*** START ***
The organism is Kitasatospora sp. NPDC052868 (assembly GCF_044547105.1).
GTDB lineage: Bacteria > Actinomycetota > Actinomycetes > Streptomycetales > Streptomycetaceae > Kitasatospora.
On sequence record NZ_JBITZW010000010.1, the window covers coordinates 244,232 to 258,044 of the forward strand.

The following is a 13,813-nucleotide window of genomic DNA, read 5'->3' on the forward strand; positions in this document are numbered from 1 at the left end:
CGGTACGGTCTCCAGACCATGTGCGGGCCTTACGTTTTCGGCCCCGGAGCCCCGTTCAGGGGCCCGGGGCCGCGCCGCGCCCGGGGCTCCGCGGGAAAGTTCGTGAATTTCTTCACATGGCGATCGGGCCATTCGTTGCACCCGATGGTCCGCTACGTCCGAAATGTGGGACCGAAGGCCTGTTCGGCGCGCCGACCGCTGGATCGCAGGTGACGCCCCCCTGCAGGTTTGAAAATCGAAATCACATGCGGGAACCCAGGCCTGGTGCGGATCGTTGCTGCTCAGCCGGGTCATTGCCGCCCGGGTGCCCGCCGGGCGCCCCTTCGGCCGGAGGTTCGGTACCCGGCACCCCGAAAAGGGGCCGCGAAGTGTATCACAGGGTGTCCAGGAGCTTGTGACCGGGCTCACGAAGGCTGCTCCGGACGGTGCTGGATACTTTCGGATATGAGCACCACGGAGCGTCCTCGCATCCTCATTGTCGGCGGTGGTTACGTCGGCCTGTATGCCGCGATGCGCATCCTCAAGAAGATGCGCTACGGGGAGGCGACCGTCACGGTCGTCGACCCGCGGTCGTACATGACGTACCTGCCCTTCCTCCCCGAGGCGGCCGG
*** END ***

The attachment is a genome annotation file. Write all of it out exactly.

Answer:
The organism is Kitasatospora sp. NPDC052868 (assembly GCF_044547105.1).
GTDB lineage: Bacteria > Actinomycetota > Actinomycetes > Streptomycetales > Streptomycetaceae > Kitasatospora.
On sequence record NZ_JBITZW010000010.1, the window covers coordinates 244,232 to 258,044 of the forward strand.

The following is a 13,813-nucleotide window of genomic DNA, read 5'->3' on the forward strand; positions in this document are numbered from 1 at the left end:
CGGTACGGTCTCCAGACCATGTGCGGGCCTTACGTTTTCGGCCCCGGAGCCCCGTTCAGGGGCCCGGGGCCGCGCCGCGCCCGGGGCTCCGCGGGAAAGTTCGTGAATTTCTTCACATGGCGATCGGGCCATTCGTTGCACCCGATGGTCCGCTACGTCCGAAATGTGGGACCGAAGGCCTGTTCGGCGCGCCGACCGCTGGATCGCAGGTGACGCCCCCCTGCAGGTTTGAAAATCGAAATCACATGCGGGAACCCAGGCCTGGTGCGGATCGTTGCTGCTCAGCCGGGTCATTGCCGCCCGGGTGCCCGCCGGGCGCCCCTTCGGCCGGAGGTTCGGTACCCGGCACCCCGAAAAGGGGCCGCGAAGTGTATCACAGGGTGTCCAGGAGCTTGTGACCGGGCTCACGAAGGCTGCTCCGGACGGTGCTGGATACTTTCGGATATGAGCACCACGGAGCGTCCTCGCATCCTCATTGTCGGCGGTGGTTACGTCGGCCTGTATGCCGCGATGCGCATCCTCAAGAAGATGCGCTACGGGGAGGCGACCGTCACGGTCGTCGACCCGCGGTCGTACATGACGTACCTGCCCTTCCTCCCCGAGGCGGCCGG